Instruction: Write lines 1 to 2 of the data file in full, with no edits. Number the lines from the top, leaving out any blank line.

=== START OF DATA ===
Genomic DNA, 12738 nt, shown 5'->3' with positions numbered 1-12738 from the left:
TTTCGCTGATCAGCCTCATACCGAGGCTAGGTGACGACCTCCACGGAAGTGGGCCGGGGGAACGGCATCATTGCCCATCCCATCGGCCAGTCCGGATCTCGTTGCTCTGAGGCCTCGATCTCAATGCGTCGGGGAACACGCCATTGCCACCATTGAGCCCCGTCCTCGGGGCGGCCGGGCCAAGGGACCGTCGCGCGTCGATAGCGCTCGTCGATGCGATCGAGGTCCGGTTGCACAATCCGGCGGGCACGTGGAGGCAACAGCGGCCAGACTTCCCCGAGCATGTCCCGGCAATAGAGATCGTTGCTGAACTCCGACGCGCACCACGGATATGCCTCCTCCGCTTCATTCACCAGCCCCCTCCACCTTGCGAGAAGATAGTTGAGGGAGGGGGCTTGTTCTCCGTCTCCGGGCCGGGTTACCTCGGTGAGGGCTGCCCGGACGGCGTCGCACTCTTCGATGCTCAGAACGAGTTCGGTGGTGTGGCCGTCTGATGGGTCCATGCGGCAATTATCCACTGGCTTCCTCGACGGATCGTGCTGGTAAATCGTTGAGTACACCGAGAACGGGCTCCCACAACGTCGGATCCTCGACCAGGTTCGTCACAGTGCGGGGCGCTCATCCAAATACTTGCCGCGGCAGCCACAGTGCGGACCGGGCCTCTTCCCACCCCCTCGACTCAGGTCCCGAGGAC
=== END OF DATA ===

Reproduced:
Genomic DNA, 12738 nt, shown 5'->3' with positions numbered 1-12738 from the left:
TTTCGCTGATCAGCCTCATACCGAGGCTAGGTGACGACCTCCACGGAAGTGGGCCGGGGGAACGGCATCATTGCCCATCCCATCGGCCAGTCCGGATCTCGTTGCTCTGAGGCCTCGATCTCAATGCGTCGGGGAACACGCCATTGCCACCATTGAGCCCCGTCCTCGGGGCGGCCGGGCCAAGGGACCGTCGCGCGTCGATAGCGCTCGTCGATGCGATCGAGGTCCGGTTGCACAATCCGGCGGGCACGTGGAGGCAACAGCGGCCAGACTTCCCCGAGCATGTCCCGGCAATAGAGATCGTTGCTGAACTCCGACGCGCACCACGGATATGCCTCCTCCGCTTCATTCACCAGCCCCCTCCACCTTGCGAGAAGATAGTTGAGGGAGGGGGCTTGTTCTCCGTCTCCGGGCCGGGTTACCTCGGTGAGGGCTGCCCGGACGGCGTCGCACTCTTCGATGCTCAGAACGAGTTCGGTGGTGTGGCCGTCTGATGGGTCCATGCGGCAATTATCCACTGGCTTCCTCGACGGATCGTGCTGGTAAATCGTTGAGTACACCGAGAACGGGCTCCCACAACGTCGGATCCTCGACCAGGTTCGTCACAGTGCGGGGCGCTCATCCAAATACTTGCCGCGGCAGCCACAGTGCGGACCGGGCCTCTTCCCACCCCCTCGACTCAGGTCCCGAGGAC